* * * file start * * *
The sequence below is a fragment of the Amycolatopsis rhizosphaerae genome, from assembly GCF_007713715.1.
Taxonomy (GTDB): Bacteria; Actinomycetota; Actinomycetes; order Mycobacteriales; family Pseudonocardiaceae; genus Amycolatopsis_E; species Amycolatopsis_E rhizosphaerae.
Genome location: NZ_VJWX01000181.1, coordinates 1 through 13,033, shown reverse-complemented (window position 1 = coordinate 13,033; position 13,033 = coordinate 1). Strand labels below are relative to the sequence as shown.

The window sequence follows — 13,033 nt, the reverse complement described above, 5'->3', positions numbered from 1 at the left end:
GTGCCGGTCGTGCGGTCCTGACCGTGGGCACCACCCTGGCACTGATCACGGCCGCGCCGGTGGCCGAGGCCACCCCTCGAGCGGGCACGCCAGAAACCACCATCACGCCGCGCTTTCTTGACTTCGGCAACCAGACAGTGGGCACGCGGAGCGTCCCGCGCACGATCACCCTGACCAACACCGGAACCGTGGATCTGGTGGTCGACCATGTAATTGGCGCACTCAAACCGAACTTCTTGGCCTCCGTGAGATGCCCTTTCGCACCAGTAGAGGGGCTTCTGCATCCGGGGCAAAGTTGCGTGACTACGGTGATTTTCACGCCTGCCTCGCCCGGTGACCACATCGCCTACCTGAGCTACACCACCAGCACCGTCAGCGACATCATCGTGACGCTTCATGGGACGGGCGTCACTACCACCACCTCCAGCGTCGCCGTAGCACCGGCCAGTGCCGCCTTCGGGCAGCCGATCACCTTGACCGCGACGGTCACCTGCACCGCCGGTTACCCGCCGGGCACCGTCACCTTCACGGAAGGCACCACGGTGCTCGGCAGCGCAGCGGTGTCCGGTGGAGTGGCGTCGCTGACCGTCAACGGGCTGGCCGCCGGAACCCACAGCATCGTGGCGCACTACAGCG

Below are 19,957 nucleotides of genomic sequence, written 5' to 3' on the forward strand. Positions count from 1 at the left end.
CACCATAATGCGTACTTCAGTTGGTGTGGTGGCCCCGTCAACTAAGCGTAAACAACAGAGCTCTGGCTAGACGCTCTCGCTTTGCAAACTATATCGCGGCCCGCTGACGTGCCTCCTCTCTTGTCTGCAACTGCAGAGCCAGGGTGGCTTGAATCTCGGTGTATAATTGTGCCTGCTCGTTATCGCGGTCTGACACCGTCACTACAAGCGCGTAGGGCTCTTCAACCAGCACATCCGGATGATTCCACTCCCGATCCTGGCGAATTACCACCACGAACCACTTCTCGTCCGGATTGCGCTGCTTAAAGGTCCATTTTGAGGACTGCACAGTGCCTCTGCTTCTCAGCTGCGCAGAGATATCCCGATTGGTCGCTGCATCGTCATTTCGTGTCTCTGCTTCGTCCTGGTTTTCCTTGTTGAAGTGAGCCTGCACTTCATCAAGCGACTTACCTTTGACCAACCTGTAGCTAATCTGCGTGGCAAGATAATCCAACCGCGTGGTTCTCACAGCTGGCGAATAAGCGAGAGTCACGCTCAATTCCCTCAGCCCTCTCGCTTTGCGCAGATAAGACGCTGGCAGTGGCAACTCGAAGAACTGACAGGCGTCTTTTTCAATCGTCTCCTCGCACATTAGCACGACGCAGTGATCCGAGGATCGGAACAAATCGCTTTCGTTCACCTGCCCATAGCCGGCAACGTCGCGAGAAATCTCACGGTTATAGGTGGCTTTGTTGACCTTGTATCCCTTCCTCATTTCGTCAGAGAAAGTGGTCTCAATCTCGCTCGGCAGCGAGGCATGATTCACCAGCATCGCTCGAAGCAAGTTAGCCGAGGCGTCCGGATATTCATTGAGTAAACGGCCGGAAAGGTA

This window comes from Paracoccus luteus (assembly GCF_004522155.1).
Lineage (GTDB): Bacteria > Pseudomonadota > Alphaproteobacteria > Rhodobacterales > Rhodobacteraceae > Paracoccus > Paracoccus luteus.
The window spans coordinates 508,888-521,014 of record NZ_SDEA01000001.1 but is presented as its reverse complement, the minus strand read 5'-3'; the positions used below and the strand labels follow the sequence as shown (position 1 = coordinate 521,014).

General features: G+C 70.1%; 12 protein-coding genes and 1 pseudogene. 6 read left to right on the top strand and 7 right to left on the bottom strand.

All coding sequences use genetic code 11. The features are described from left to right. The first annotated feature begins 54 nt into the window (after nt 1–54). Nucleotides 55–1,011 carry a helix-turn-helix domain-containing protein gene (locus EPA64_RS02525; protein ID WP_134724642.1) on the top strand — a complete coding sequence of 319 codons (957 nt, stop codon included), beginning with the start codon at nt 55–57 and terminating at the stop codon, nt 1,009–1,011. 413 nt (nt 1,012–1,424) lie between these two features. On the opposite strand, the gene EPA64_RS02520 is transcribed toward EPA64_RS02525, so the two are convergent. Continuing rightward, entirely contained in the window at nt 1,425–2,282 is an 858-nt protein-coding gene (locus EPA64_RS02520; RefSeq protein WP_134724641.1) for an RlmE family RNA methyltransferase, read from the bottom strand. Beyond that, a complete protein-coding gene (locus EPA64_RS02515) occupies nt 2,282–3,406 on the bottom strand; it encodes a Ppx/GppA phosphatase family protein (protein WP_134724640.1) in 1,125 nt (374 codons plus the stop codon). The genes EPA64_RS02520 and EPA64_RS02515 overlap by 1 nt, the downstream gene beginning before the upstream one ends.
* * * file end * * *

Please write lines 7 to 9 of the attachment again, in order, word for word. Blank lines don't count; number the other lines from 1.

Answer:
CACCATAATGCGTACTTCAGTTGGTGTGGTGGCCCCGTCAACTAAGCGTAAACAACAGAGCTCTGGCTAGACGCTCTCGCTTTGCAAACTATATCGCGGCCCGCTGACGTGCCTCCTCTCTTGTCTGCAACTGCAGAGCCAGGGTGGCTTGAATCTCGGTGTATAATTGTGCCTGCTCGTTATCGCGGTCTGACACCGTCACTACAAGCGCGTAGGGCTCTTCAACCAGCACATCCGGATGATTCCACTCCCGATCCTGGCGAATTACCACCACGAACCACTTCTCGTCCGGATTGCGCTGCTTAAAGGTCCATTTTGAGGACTGCACAGTGCCTCTGCTTCTCAGCTGCGCAGAGATATCCCGATTGGTCGCTGCATCGTCATTTCGTGTCTCTGCTTCGTCCTGGTTTTCCTTGTTGAAGTGAGCCTGCACTTCATCAAGCGACTTACCTTTGACCAACCTGTAGCTAATCTGCGTGGCAAGATAATCCAACCGCGTGGTTCTCACAGCTGGCGAATAAGCGAGAGTCACGCTCAATTCCCTCAGCCCTCTCGCTTTGCGCAGATAAGACGCTGGCAGTGGCAACTCGAAGAACTGACAGGCGTCTTTTTCAATCGTCTCCTCGCACATTAGCACGACGCAGTGATCCGAGGATCGGAACAAATCGCTTTCGTTCACCTGCCCATAGCCGGCAACGTCGCGAGAAATCTCACGGTTATAGGTGGCTTTGTTGACCTTGTATCCCTTCCTCATTTCGTCAGAGAAAGTGGTCTCAATCTCGCTCGGCAGCGAGGCATGATTCACCAGCATCGCTCGAAGCAAGTTAGCCGAGGCGTCCGGATATTCATTGAGTAAACGGCCGGAAAGGTA

This window comes from Paracoccus luteus (assembly GCF_004522155.1).
Lineage (GTDB): Bacteria > Pseudomonadota > Alphaproteobacteria > Rhodobacterales > Rhodobacteraceae > Paracoccus > Paracoccus luteus.